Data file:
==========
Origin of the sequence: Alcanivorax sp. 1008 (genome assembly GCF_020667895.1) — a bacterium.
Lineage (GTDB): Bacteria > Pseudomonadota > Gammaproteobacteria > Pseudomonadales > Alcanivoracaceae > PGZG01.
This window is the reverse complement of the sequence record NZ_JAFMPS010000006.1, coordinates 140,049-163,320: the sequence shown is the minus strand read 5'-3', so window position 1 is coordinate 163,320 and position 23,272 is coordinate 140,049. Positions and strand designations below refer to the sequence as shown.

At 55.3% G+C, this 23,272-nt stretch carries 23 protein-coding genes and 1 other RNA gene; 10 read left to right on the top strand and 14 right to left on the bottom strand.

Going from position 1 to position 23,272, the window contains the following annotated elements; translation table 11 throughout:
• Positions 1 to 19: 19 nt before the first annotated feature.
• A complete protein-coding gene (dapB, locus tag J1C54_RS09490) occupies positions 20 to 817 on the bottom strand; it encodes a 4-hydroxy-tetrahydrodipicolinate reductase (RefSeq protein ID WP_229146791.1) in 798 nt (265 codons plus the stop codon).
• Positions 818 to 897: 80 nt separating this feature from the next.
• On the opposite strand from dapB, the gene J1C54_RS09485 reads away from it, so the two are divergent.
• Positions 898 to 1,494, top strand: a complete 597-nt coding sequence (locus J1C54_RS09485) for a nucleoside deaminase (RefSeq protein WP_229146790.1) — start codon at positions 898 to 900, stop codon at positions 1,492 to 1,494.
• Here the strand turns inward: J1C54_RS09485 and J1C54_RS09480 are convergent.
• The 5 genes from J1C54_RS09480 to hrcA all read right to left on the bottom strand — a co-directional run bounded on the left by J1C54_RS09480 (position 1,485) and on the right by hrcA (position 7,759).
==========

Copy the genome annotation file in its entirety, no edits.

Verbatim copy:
Origin of the sequence: Alcanivorax sp. 1008 (genome assembly GCF_020667895.1) — a bacterium.
Lineage (GTDB): Bacteria > Pseudomonadota > Gammaproteobacteria > Pseudomonadales > Alcanivoracaceae > PGZG01.
This window is the reverse complement of the sequence record NZ_JAFMPS010000006.1, coordinates 140,049-163,320: the sequence shown is the minus strand read 5'-3', so window position 1 is coordinate 163,320 and position 23,272 is coordinate 140,049. Positions and strand designations below refer to the sequence as shown.

At 55.3% G+C, this 23,272-nt stretch carries 23 protein-coding genes and 1 other RNA gene; 10 read left to right on the top strand and 14 right to left on the bottom strand.

Going from position 1 to position 23,272, the window contains the following annotated elements; translation table 11 throughout:
• Positions 1 to 19: 19 nt before the first annotated feature.
• A complete protein-coding gene (dapB, locus tag J1C54_RS09490) occupies positions 20 to 817 on the bottom strand; it encodes a 4-hydroxy-tetrahydrodipicolinate reductase (RefSeq protein ID WP_229146791.1) in 798 nt (265 codons plus the stop codon).
• Positions 818 to 897: 80 nt separating this feature from the next.
• On the opposite strand from dapB, the gene J1C54_RS09485 reads away from it, so the two are divergent.
• Positions 898 to 1,494, top strand: a complete 597-nt coding sequence (locus J1C54_RS09485) for a nucleoside deaminase (RefSeq protein WP_229146790.1) — start codon at positions 898 to 900, stop codon at positions 1,492 to 1,494.
• Here the strand turns inward: J1C54_RS09485 and J1C54_RS09480 are convergent.
• The 5 genes from J1C54_RS09480 to hrcA all read right to left on the bottom strand — a co-directional run bounded on the left by J1C54_RS09480 (position 1,485) and on the right by hrcA (position 7,759).